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1. The Alexandrian Catechetical School. Clement of Alexandria.657657 Guericke, De schola, quæ Alex. floruit catechetica 1824, 1825. Vacherot, Hist. crit. de l’école d’Alex., 1846-51. Reinkens, De Clemente Alex., 1850. Redepenning, Origenes Thl. I. p. 57 ff. Læmmer, Clem. Al. de Logo doctrina, 1855. Reuter, Clem. theolog. moralis, 1853. Cognat, Clement d’Alex. Paris, 1859. Westcott, Origen and the beginnings of Christian Philosophy (Contemporary Review, May 1879). Winter, Die Ethik des Clemens von Alex., 1882. Merk, Cl. Alex. in seiner Abhängigkeit von der griech. Philosophie, Leipzig, 1879 (see besides Overbeck, Theol. Lit. Ztg., 1879. No. 20 and cf. above all his disquisitions in the treatise “Ueber. die Anfänge der patristischen Litteratur,” Hist. Ztschr. N. F., Vol. XII., pp. 455-472 Zahn, Forschungen, Vol. III. Bigg, The Christian Platonists of Alexandria, Oxford, 1886. Kremmer, De catal. heurematum, Lips. 1890. Wendland, Quæst. Musonianæ, Berol. 1886. Bratke, Die Stellung des Clem. Alex. z. antiken Mysterienwesen (Stud. u. Krit. 1888, p. 647 ff.). On Alexander of Jerusalem see Routh, Reliq. Sacr. T. II. p. 161 sq.; on Julius Africanus see Gelzer, Sextus Jul. Afr. I. Thl., 1880, p. 1 ff., Spitta, Der Brief des Jul. Afr. an Aristides, Halle 1877, and my article in the Real-Encykl. On Bardesanes see Hilgenfeld, B., der letzte Gnostiker, 1864, and Hort’s article in the Dictionary of Christian Biography. On the labours in scientific theology on the part of the so-called Alogi in Asia Minor and of the Roman Theodotianists see Epiph. hær. 51, Euseb., H. E. V. 28 and my article “Monarchianismus” in the R.-Encykl. f. protest. Theol. 2nd. ed., Vol. X., pp 183 ff., 188 ff. On the tendencies even of orthodox Christians to scientific theology see Tertull., de præscr. hær. 8 ff. (cf. the first words of c. 8: “Venio itaque ad illum articulum, quem et nostri prætendunt ad ineundam curiositatem. Scriptum est, inquiunt, Quærite et invenietis” etc.).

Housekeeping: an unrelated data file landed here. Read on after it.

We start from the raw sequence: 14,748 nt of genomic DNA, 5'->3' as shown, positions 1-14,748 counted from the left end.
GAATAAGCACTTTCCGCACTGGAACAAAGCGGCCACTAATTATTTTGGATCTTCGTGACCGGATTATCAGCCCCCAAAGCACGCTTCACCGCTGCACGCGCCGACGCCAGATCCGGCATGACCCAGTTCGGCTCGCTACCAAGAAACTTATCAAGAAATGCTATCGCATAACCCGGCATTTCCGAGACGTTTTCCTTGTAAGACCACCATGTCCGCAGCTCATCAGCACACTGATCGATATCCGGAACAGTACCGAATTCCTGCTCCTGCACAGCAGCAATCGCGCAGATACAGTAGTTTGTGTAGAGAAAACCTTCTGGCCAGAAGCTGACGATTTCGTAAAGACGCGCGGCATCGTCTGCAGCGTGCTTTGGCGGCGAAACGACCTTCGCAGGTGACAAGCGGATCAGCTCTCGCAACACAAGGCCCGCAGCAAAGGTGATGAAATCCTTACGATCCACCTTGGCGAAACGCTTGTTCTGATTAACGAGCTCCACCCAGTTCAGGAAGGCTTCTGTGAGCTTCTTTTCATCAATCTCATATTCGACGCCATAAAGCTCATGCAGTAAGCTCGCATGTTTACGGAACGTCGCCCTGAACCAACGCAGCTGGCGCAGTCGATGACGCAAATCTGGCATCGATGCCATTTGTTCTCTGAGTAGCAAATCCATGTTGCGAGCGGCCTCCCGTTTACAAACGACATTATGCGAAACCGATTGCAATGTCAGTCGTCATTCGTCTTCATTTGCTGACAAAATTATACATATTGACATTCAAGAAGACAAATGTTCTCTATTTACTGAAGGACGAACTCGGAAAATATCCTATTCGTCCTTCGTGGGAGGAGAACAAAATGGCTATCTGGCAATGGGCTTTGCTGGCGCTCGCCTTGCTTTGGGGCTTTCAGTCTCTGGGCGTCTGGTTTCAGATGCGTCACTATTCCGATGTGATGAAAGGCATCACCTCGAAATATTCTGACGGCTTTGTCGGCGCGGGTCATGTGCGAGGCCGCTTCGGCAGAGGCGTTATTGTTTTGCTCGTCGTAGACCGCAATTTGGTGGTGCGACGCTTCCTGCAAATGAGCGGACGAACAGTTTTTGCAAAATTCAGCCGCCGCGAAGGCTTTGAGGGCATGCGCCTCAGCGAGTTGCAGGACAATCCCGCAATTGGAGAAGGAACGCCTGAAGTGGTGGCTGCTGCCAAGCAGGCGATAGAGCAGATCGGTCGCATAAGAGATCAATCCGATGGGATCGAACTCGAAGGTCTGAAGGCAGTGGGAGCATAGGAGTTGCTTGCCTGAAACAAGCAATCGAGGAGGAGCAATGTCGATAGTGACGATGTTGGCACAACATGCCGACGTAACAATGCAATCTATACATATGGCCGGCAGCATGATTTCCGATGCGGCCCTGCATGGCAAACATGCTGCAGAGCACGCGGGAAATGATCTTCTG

“The work of Irenæus still leaves it undecided whether the form of the world’s literature, as found in the Christian Church, 320is destined only to remain a weapon to combat its enemies, or is to become an instrument of peaceful labour within its own territory.” With these words Overbeck has introduced his examination of Clement of Alexandria’s great masterpiece from the standpoint of the historian of literature. They may be also applied to the history of theology. As we have shown, Irenæus, Tertullian (and Hippolytus) made use of philosophical theology to expel heretical elements; but all the theological expositions that this interest suggested to them as necessary, were in their view part of the faith itself. At least we find in their works absolutely no clear expression of the fact that faith is one thing and theology another, though rudimentary indications of such distinctions are found. Moreover, their adherence to the early-Christian eschatology in its entirety, as well as their rejection of a qualitative distinction between simple believers and ‘Gnostics’, proved that they themselves were deceived as to the scope of their theological speculations, and that moreover their Christian interest was virtually satisfied with subjection to the authority of tradition, with the early-Christian hopes, and with the rules for a holy life. But since about the time of Commodus, and in some cases even earlier, we can observe, even in ecclesiastical circles, the 321growing independence and might of the aspiration for a scientific knowledge and treatment of the Christian religion, that is of Christian tradition.658658This manner of expression is indeed liable to be misunderstood, because it suggests the idea that something new was taking place. As a matter of fact the scientific labours in the Church were merely a continuation of the Gnostic schools under altered circumstances, that is, under the sway of a tradition which was now more clearly defined and more firmly fenced round as a noli me tangere. There is a wish to maintain this tradition in its entirety and hence the Gnostic theses are rejected. The selection from tradition, made in opposition to Gnosticism — though indeed in accordance with its methods — and declared to be apostolic, is accepted. But there is a desire to treat the given material in a strictly scientific manner, just as the Gnostics had formerly done, that is, on the one hand to establish it by a critical and historical exegesis, and on the other to give it a philosophical form and bring it into harmony with the spirit of the times. Along with this we also find the wish to incorporate the thoughts of Paul which now possessed divine authority.659659 This was begun in the Church by Irenæus and Tertullian and continued by the Alexandrians. They, however, not only adopted theologoumena from Paulinism, but also acquired from Paul a more ardent feeling of religious freedom as well as a deeper reverence for love and knowledge as contrasted with lower morality. Accordingly schools and scholastic unions now make their appearance afresh, the old schools having been expelled from the Church.660660We are not able to form a clear idea of the school of Justin. In the year 180 the schools of the Valentinians, Carpocratians, Tatian etc. were all outside the Church. In Asia Minor such efforts had already begun shortly before the time when the canon of holy apostolic tradition was fixed by the ecclesiastical authorities (Alogi). From the history of Clement of Alexandria, the life of bishop Alexander, after-wards bishop of Jerusalem, and subsequently from the history of Origen (we may also mention Firmilian of Cæsarea), we learn that there was in Cappadocia about the year 200 a circle of ecclesiastics who zealously applied themselves to scientific pursuits. Bardesanes, a man of high repute, laboured in the Christian kingdom of Edessa about the same time. He wrote treatises on philosophical theology, which indeed, judged by a Western standard, could not be accounted orthodox, and directed a theological school which maintained its ground in the third 322century and attained great importance.661661On the school of Edessa see Assemani, Bibl. orient., T. III., P. II., p. 924; Von Lengerke, De Ephraemi arte hermen., p. 86 sq.; Kihn, Die Bedeutung der antiochenischen Schule etc., pp. 32 f. 79 f., Zahn, Tatian’s Diatessaron, p. 54. About the middle of the 3rd century Macarius, of whom Lucian the Martyr was a disciple, taught at this school. Special attention was given to the exegesis of the Holy Scriptures. In Palestine, during the time of Heliogabalus and Alexander (Severus), Julius Africanus composed a series of books on scientific theology, which were specifically different from the writings of Irenæus and Tertullian; but which on the other hand show the closest relationship in point of form to the treatises of the so-called Gnostics. His inquiries into the relationship of the genealogies of Jesus and into certain parts of the Greek Apocalypse of Daniel showed that the Church’s attention had been drawn to problems of historical criticism. In his chronography the apologetic interest is subordinate to the historical, and in his Κεστοί, dedicated to Alexander Severus (Hippolytus had already dedicated a treatise on the resurrection to the wife of Heliogabalus), we see fewer traces of the Christian than of the Greek scholar. Alexander of Ælia and Theoktistus of Cæsarea, the occupants of the two most important sees in Palestine, were, contemporaneously with him, zealous patrons of an independent science of theology. Even at that early time the former founded an important theological library; and the fragments of his letters preserved to us prove that he had caught not only the language, but also the scientific spirit of the age. In Rome, at the beginning of the third century, there was a scientific school where textual criticism of the Bible was pursued and where the works of Aristotle, Theophrastus, Euclid, and Galen were zealously read and utilised. Finally, the works of Tertullian show us that, even among the Christians of Carthage, there was no lack of such as wished to naturalise the pursuit of science within the Church; and Eusebius (H. E. V. 27) has transmitted to us the titles of a series of scientific works dating as far back as the year 200 and ascribed to ecclesiastics of that period.